In the past 11 months, GuestReady’s team has grown globally from 70 to 150, while the company has also been on an acquisition drive with the purchase of three short-term and holiday letting firms: Oporto City Flats in Portugal, We Stay in Paris and European market leader BnbLord.
As the sharing economy has boomed in the last decade, led by the likes of Airbnb, many firms such as GuestReady have benefitted significantly.
But the short-let market has not been free from censure or controversy, with some saying it’s simply too unregulated and in many locations to the detriment of local housing markets and residents.
A number of cities across the world – from London and Barcelona, to Paris, Berlin, New York and Amsterdam – have taken action to offset the downsides of the short-let boom. In June this year ten European cities joined together to request more help from the EU in their fight against Airbnb and other short-let holiday rental websites, while in May 2019 the Mayor of London, Sadiq Khan, was urged to ban Tube adverts encouraging landlords in the capital to break short-let laws.
This eventually led to Hostmaker – another major home-sharing management firm in the UK – pulling their advertising campaign from the TfL network after mounting criticism.
We also ran a story in late September, where a property management firm warned landlords to be cautious about Airbnb.
Most recently, it was revealed that the Scottish Government is ready to support a clampdown on short-term flat lets in Edinburgh after a consultation showed the true scale of the Airbnb problem in terms of regulation, enforcement, safety and the impact on the local housing market. Many have called for a licensing regime (similar to what is used in the private rented sector) and more adequate levels of enforcement to improve safety and mitigate the effect on housing supply.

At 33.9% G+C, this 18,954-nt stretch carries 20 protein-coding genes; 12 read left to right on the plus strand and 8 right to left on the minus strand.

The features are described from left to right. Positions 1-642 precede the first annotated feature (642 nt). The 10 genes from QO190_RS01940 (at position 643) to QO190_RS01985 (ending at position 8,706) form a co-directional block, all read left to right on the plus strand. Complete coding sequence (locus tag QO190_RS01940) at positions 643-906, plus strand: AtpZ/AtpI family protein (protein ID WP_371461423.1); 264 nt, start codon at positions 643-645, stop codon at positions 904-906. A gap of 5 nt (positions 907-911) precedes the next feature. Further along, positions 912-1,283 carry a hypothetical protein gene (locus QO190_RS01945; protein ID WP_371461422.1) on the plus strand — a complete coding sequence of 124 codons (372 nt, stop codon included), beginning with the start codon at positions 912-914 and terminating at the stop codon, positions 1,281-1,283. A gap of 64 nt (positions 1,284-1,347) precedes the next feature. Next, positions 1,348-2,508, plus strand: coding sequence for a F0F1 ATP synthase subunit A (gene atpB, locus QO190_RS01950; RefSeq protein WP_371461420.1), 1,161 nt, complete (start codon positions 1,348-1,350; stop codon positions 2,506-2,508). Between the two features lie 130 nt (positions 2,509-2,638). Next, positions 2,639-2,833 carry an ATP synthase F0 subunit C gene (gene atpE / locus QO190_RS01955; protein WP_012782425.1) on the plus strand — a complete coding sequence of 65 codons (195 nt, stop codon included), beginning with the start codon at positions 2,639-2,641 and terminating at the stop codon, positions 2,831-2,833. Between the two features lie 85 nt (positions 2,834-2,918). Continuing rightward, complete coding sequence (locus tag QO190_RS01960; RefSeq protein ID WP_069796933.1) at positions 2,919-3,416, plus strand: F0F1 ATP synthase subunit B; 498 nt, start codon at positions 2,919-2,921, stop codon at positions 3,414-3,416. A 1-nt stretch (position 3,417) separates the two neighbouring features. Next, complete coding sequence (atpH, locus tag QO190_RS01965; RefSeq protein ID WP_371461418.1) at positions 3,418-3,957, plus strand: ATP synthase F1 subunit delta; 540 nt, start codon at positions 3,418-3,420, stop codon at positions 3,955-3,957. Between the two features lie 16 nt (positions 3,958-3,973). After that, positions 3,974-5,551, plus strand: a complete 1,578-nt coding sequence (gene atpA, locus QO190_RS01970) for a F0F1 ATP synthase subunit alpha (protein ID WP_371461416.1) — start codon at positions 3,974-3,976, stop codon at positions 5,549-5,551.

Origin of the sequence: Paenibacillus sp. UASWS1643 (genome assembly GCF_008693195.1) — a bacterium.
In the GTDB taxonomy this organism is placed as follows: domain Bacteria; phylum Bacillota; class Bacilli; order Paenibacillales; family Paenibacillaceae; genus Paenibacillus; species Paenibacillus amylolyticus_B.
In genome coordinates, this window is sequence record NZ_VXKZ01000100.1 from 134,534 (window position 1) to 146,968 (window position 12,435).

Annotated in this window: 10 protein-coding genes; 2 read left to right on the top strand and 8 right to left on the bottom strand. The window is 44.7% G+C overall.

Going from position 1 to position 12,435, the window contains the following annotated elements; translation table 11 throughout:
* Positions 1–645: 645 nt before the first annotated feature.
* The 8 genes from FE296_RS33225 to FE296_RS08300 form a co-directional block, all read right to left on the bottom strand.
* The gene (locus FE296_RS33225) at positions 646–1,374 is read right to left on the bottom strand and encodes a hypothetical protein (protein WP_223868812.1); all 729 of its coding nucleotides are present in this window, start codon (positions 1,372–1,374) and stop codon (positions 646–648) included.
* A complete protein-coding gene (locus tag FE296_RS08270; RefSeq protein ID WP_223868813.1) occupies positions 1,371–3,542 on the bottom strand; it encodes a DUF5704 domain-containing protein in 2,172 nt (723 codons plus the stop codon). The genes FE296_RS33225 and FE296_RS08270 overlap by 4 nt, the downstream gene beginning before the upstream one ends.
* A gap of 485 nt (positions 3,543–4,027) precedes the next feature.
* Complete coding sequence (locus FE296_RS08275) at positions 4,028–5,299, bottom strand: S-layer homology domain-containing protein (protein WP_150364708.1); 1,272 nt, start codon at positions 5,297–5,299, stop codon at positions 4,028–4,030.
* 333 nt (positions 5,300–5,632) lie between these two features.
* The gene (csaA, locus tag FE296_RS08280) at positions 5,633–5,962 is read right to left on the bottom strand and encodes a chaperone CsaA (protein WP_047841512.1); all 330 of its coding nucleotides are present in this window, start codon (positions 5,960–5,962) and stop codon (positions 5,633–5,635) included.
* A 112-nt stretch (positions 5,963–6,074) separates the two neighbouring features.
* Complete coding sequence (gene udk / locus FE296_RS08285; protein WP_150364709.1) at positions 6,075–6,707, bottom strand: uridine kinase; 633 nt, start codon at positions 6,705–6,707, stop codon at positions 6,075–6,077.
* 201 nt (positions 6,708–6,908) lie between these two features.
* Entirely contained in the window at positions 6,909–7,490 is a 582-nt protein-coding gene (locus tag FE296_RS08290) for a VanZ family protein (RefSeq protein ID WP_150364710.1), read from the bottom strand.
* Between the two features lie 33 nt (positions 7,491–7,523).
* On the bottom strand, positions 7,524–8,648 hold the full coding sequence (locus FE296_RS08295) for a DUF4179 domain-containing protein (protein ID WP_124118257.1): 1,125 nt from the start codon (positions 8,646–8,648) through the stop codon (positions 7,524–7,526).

The consultation showed that Edinburgh as a whole is home to 31.38% of all of Scotland’s Airbnbs, equivalent to 9,994 short-term lets in total. One in six properties in the City Centre ward are now Airbnbs, with over 2,710 of Edinburgh’s nearly 17,000-strong housing stock listed on the short-term letting website.
On the other hand, the difficulties cities face in effectively policing the short-lets sector whilst not diminishing its value to local economies was laid bare this week when it was revealed that Airbnb accommodation guests are on course to spend an estimated £223 million at restaurants and cafes around Scotland this year, a 29% increase on 2018.
At a city level, Airbnb guests are expected to spend £95 million in Edinburgh during 2019, an increase from £75 million in 2018, with guests spending nearly one third (31%) of their total trip budget on food when visiting Scotland.
Worldwide, Airbnb said its ‘guest community’ spent an estimated £19 billion at restaurants and cafes in 2018, based on data for 46 countries and regions.
If spending levels remain the same, Airbnb says it expects guests will spend more than £24 billion at restaurants and cafes in these same locations in 2019.
Airbnb, which is the biggest but far from the only short-let website on offer, says it has around 223,200 active listings in the UK, generating average earnings for hosts of £3,100 per year. It’s also loved by tourists, holidaymakers, businesspeople and city-breakers alike as a more flexible (and very often much cheaper) option than hotels or B&Bs.
This has driven its popularity and the subsequent growth of management firms such as GuestReady, Airsorted and Hostmaker, but it will continue to face calls for much greater regulation and scrutiny as it – and the short-lets sector more widely – continues its seemingly unstoppable growth.